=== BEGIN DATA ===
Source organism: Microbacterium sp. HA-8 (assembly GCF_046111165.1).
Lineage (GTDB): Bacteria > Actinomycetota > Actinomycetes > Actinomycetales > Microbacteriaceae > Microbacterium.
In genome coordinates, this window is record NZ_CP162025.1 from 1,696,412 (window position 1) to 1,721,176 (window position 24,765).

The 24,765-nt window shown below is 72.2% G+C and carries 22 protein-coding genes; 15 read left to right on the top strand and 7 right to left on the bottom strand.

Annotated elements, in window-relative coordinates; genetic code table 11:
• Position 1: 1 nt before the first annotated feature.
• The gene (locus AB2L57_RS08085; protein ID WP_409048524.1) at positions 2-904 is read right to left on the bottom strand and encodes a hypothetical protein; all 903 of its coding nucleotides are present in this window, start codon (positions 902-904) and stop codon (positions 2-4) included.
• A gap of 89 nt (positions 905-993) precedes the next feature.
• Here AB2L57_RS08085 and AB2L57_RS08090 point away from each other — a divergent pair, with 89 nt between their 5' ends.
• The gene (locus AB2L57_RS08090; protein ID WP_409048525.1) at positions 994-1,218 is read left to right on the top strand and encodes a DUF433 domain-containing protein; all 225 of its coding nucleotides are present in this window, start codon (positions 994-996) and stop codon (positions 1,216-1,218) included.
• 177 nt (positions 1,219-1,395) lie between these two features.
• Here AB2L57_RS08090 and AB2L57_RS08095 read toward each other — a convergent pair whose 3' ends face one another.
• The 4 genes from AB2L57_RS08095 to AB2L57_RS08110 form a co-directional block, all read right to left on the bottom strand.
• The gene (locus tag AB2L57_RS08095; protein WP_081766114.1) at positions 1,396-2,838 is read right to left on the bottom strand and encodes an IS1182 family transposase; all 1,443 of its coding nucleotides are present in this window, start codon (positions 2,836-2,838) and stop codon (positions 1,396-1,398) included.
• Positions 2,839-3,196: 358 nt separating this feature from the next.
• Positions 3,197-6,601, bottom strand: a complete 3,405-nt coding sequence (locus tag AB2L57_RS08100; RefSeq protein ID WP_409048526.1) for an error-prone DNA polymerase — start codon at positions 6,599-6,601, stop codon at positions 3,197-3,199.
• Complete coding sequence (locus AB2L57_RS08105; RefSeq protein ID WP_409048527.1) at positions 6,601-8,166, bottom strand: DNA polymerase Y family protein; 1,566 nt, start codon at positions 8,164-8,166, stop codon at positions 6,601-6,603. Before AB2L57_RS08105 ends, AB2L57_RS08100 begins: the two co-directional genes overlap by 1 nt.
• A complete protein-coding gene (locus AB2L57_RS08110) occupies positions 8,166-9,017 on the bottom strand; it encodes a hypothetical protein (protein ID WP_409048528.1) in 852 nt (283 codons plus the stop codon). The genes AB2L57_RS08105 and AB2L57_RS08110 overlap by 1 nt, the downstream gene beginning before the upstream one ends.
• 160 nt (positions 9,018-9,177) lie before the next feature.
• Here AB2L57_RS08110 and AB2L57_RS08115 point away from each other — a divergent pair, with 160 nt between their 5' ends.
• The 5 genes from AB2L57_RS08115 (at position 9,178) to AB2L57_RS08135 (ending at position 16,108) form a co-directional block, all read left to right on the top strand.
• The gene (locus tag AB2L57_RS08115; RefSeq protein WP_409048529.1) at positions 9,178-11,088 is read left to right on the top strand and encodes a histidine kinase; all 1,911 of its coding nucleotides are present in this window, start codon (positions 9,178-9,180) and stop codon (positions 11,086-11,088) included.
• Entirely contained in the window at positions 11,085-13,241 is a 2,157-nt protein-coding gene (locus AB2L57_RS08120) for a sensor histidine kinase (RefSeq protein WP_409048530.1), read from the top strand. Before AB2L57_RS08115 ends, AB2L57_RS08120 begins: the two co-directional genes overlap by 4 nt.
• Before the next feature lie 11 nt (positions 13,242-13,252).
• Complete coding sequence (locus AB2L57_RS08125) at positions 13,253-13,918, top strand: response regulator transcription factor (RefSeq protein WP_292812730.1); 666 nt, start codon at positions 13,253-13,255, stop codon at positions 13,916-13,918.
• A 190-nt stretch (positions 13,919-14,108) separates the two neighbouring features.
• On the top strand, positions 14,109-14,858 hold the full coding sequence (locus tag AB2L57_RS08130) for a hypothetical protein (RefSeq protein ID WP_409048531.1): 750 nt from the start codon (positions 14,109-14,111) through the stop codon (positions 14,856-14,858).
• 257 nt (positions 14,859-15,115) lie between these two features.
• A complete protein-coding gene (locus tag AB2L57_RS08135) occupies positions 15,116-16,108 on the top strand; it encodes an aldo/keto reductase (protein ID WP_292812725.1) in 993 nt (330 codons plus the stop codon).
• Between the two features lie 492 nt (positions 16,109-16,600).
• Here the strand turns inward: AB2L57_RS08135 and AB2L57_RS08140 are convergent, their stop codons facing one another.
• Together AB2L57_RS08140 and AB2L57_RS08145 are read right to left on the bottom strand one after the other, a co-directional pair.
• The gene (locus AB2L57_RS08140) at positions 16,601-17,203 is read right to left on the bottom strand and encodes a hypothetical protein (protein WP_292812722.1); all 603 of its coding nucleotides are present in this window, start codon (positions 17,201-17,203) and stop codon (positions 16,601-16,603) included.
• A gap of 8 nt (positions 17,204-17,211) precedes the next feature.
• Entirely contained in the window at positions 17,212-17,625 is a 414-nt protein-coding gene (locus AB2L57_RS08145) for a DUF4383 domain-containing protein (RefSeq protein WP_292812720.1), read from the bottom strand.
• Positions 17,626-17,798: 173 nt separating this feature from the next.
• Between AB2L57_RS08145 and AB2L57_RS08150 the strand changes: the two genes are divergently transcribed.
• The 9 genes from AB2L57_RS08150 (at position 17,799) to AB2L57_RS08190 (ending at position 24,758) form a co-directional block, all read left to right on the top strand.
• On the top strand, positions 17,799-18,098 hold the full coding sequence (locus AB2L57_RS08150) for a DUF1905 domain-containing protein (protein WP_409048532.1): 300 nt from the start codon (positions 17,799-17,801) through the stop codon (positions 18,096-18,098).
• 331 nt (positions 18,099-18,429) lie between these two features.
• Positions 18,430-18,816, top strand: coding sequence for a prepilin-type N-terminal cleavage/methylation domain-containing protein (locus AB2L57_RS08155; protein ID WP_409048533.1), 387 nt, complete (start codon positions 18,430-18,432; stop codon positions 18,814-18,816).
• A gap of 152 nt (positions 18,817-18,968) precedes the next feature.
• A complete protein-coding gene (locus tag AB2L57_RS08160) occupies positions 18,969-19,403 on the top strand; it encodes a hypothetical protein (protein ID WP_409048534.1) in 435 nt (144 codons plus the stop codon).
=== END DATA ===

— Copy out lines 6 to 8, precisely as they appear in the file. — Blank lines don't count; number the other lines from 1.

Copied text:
• Position 1: 1 nt before the first annotated feature.
• The gene (locus AB2L57_RS08085; protein ID WP_409048524.1) at positions 2-904 is read right to left on the bottom strand and encodes a hypothetical protein; all 903 of its coding nucleotides are present in this window, start codon (positions 902-904) and stop codon (positions 2-4) included.
• A gap of 89 nt (positions 905-993) precedes the next feature.